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Welcome to the Encyclopedia of Science Fiction, Fourth Edition. Some sample entries appear below. Click here for the Introduction; here for the masthead; here for Acknowledgments; here for the FAQ; here for advice on citations. Find entries via the search box above (more details here) or browse the menu categories in the grey bar at the top of this page.

Site updated on 27 June 2022
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Attwell, Sydney G

(1882-1975) South African author, resident in New Zealand, whose sf novel Drifting to Destruction (1927) predicts a Near Future Black uprising in his country of origin if its white rulers fail to alter their behaviour (see Race in SF). [JC]

Rosny aîné, J-H

Principal pseudonym of French-speaking Belgian author Joseph-Henri-HonoréBoëx (1856-1940), in the UK 1875-1884, subsequently in France. He initially signed this name simply J-H Rosny, without an indication of seniority ("aîné" meaning "elder"), and shared this form of the pseudonym with his younger brother Justin; some works published as by J-H Rosny during that period, none of them sf, are collaborative. After 1907, when the brothers separated, the name was divided, ...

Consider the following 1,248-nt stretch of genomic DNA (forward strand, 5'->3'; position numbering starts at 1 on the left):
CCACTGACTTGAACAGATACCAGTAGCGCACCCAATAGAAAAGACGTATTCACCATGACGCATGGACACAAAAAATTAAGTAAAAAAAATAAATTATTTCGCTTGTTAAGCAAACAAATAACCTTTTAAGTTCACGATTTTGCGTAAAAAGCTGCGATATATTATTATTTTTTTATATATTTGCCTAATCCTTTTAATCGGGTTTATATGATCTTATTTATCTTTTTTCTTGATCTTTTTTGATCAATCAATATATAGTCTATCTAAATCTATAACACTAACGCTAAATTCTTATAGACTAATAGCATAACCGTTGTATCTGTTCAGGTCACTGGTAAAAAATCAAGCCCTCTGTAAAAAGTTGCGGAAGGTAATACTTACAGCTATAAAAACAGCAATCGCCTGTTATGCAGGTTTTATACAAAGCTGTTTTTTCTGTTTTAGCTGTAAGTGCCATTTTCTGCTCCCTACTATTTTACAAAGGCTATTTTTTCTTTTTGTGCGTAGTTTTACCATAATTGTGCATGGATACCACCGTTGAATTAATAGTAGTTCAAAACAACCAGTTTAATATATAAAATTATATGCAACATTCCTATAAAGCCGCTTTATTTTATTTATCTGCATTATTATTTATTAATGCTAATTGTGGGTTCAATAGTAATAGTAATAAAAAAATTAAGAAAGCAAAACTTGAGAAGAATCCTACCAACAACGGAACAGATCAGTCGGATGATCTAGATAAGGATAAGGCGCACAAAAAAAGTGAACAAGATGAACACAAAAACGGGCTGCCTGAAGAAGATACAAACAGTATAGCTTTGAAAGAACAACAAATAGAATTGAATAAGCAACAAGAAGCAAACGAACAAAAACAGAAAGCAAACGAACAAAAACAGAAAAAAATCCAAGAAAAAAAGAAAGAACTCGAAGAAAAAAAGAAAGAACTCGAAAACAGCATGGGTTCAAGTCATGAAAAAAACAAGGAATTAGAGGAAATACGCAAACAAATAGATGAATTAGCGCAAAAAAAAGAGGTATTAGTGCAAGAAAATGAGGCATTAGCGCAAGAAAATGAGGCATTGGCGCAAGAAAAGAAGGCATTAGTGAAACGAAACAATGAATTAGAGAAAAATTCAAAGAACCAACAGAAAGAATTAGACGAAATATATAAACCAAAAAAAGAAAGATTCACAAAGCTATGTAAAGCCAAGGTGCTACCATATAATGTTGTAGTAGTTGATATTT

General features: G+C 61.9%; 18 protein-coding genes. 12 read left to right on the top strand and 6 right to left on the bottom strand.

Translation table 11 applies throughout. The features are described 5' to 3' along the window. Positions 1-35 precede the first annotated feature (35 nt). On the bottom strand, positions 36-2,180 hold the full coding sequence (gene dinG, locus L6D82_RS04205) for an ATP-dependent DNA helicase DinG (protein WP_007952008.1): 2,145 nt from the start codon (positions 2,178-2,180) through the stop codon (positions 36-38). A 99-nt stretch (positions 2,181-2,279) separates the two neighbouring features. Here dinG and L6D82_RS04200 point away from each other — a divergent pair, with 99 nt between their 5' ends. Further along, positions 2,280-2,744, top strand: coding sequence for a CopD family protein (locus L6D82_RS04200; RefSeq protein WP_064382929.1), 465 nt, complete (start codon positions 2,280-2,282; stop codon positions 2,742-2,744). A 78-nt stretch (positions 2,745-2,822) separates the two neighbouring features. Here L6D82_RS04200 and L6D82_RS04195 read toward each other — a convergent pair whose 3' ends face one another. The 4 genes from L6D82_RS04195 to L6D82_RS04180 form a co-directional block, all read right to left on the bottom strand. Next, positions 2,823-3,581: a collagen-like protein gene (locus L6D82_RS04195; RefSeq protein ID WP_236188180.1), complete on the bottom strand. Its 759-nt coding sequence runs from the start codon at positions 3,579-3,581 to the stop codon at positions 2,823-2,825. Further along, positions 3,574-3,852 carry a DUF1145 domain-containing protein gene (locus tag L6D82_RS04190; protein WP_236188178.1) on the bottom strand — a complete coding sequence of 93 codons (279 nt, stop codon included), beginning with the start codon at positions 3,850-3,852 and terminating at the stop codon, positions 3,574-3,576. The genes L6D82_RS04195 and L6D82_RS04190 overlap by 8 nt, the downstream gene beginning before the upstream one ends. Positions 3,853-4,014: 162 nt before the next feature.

Kilroy-Silk, Robert

(1942-    ) UK broadcaster, politician (Labour MP 1974-1986) and occasional author, prominent in the first two roles for a volatility, ambition, party-changing episodes, and a growing Euroscepticism; he has often been lampooned in the media. His sf novel, The Ceremony of Innocence: A Novel of 1984 (1983), set in the very Near Future, reflects these tendencies and convictions. [JC]

Bizarre! Mystery Magazine

US Digest-size magazine. Three issues (October and November 1965, January 1966), published by Pamar Enterprises, edited by John Poe. Bizarre! Mystery Magazine had a strong horror/sf element overriding the ostensible mystery content, and included reprint work by Pierre Boulle and new stories by Arthur C Clarke, Avram Davidson, Thomas M Disch, James H Schmitz and John T Sladek – his fiction debut "The Way to a Man's Heart" (January 1966), with Disch. It also contained a long-overlooked ...

Arai Motoko

(1960-    ) Japanese sf and crime author, mainly in the Young Adult market, whose breathless, chatty style was an early harbinger of the Light Novels that dominate modern juvenile publishing in Japan. Aged seventeen, Arai first found fame in a magazine competition judged by the three most prominent sf authors in Japan, when her submission Atashi no Naka no ... ["Inside Me ..."] (February 1978 Kisō Tengai; 1978) was rejected by both Yasutaka Tsutsui and Sakyō ...

Langford, David

(1953-    ) UK author, critic, editor, publisher and sf fan, in the latter capacity recipient of 21 Hugo awards for fan writing – some of the best of his several hundred pieces are assembled as Let's Hear It for the Deaf Man (coll 1992 chap US; much exp vt The Silence of the Langford 1996; exp 2015 ebook) as Dave Langford, edited by Ben Yalow – plus five Best Fanzine Hugos and one Semiprozine Hugo for his self-produced news magazine, Ansible (which see). His one ...



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